St. John, U.S. Virgin Islands formerly St. Jan, Danish West Indies
Weeks passed and tensions mounted on St. Jan; and as more and more slaves escaped, one could hear more and more often the sounds of their drums, sending messages throughout the island in tongues meant only for African ears.
And then one night the drums fell silent. The time had come. Rebellion was at hand.
This is the story of daily life in 1733 on a tiny Caribbean Island only 24 square miles in area.
The astonishing story of an isolated slave-sugar colony erupting in bloody rebellion and the inexorable destruction of the rebels is told by the author as he paints powerful portraits of the European and the African actors.
He evokes a tangible sense of the land which he clearly knows so well.
The slaves were the masters of communications within the islands.
Their talking drums could even reach across the waters to St. Thomas.
The slaves evaluated that the total Danish force against them was insufficient to hold them down.
They did not know about the organized maritime power that could be transported from elsewhere to restore slavery.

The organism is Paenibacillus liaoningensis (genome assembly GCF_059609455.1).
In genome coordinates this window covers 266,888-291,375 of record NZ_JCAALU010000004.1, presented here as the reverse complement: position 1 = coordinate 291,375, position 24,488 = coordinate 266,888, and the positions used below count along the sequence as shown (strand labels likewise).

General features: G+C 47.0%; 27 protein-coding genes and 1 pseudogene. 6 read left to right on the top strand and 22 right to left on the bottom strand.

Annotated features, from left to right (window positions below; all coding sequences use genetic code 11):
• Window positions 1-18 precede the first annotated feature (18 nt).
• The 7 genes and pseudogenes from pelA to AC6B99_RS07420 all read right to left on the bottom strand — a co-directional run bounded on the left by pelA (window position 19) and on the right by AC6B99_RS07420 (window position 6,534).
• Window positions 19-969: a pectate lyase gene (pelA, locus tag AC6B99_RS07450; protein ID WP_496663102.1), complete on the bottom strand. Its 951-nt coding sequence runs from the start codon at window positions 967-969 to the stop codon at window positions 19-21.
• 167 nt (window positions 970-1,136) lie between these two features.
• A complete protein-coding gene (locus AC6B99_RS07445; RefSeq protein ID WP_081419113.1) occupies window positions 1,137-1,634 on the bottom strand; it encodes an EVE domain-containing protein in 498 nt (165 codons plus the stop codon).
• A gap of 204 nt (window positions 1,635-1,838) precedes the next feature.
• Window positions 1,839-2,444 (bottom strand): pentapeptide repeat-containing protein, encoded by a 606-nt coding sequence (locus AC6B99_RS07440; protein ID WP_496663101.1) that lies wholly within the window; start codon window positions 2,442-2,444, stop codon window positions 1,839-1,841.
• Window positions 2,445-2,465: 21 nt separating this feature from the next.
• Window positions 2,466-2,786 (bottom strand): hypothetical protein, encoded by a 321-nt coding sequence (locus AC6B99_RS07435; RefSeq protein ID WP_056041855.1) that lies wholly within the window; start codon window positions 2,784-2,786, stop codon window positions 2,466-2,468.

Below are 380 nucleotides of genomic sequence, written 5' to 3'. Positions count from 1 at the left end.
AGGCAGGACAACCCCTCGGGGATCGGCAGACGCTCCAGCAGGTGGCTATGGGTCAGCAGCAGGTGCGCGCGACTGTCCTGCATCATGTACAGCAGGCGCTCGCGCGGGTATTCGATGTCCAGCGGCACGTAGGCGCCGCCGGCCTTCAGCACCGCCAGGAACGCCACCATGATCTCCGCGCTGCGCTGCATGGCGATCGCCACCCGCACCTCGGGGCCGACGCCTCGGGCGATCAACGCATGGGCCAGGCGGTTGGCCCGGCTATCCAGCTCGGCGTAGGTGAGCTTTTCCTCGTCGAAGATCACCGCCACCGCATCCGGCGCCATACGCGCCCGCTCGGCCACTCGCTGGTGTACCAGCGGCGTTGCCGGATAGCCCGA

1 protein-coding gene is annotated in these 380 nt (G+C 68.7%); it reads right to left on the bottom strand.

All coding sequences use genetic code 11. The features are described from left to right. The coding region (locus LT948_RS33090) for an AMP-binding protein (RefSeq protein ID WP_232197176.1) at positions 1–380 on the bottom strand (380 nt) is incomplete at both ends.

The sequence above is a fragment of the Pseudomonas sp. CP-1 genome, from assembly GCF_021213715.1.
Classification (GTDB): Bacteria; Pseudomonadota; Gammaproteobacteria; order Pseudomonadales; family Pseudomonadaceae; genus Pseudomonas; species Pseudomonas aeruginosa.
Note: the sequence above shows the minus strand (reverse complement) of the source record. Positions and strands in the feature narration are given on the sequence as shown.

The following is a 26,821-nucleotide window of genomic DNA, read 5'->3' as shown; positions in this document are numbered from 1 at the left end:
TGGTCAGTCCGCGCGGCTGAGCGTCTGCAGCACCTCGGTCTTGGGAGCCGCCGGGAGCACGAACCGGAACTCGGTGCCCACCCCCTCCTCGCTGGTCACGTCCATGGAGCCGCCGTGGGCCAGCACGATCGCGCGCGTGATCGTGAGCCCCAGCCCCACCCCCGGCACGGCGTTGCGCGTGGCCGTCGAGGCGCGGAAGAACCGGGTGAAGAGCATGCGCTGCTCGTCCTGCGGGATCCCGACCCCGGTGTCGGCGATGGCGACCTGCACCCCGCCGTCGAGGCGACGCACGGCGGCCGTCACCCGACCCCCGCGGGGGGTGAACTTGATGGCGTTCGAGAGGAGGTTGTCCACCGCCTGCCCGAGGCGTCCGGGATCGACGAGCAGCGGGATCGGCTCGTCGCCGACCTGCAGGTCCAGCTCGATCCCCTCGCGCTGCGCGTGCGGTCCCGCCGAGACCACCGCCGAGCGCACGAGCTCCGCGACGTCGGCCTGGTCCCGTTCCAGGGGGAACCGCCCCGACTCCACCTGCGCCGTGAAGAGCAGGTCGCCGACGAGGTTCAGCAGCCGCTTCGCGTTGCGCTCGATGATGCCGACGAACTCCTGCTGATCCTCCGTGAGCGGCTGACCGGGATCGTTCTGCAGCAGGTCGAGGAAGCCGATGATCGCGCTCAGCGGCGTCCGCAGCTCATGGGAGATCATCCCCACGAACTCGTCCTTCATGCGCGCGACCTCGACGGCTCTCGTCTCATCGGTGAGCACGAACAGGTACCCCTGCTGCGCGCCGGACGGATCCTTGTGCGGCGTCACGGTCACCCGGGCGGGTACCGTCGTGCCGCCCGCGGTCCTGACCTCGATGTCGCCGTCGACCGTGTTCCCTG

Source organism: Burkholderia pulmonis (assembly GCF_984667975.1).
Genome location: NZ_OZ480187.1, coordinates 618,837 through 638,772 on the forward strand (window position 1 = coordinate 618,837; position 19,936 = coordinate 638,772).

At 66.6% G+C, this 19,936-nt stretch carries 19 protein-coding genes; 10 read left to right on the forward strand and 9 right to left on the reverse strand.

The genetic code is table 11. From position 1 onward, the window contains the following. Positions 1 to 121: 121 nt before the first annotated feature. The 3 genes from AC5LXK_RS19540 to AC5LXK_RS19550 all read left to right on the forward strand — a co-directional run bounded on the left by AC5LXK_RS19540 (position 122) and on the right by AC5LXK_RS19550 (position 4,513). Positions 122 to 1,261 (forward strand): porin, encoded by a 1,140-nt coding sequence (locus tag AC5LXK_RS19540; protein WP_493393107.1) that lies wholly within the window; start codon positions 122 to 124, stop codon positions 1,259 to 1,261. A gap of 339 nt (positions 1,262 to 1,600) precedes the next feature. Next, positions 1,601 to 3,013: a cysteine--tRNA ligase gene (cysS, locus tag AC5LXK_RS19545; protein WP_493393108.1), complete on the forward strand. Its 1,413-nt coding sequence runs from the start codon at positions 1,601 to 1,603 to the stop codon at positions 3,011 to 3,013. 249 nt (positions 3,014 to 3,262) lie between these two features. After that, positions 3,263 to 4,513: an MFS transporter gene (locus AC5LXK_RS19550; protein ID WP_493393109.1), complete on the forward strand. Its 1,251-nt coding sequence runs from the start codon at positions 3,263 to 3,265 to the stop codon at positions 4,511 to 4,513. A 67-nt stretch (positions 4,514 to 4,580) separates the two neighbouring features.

Freshly transported from Africa, they did not understand the system that had caught them up.
When the rebellion failed most of the rebels killed themselves.
No slave rebellion on a small Caribbean Island ever did succeed.
The book is the timeless story of humanity in microcosm: a compelling picture of the evil and the good that men can do.
The more powerfully so because it is a painstakingly, accurately detailed reconstruction of the real and true events.
In 1935, John Lorenzo Anderson and his wife spent their honeymoon on the then almost inaccessible island of St. John.
He heard fragments of the story of the slave rebellion.
To say that he was intrigued is an understatement. He learned to read nine different languages all in 18th-century hand script.
He traveled widely in search of material which he found in several important collections of Danish or Danish West Indian documents such as the Danish Archives in Washington, D. C., the Moravian Church Archives in Bethlehem, Pennsylvania, the Bancroft Collection in Berkeley, California and the Royal Danish Library in Copenhagen, Denmark.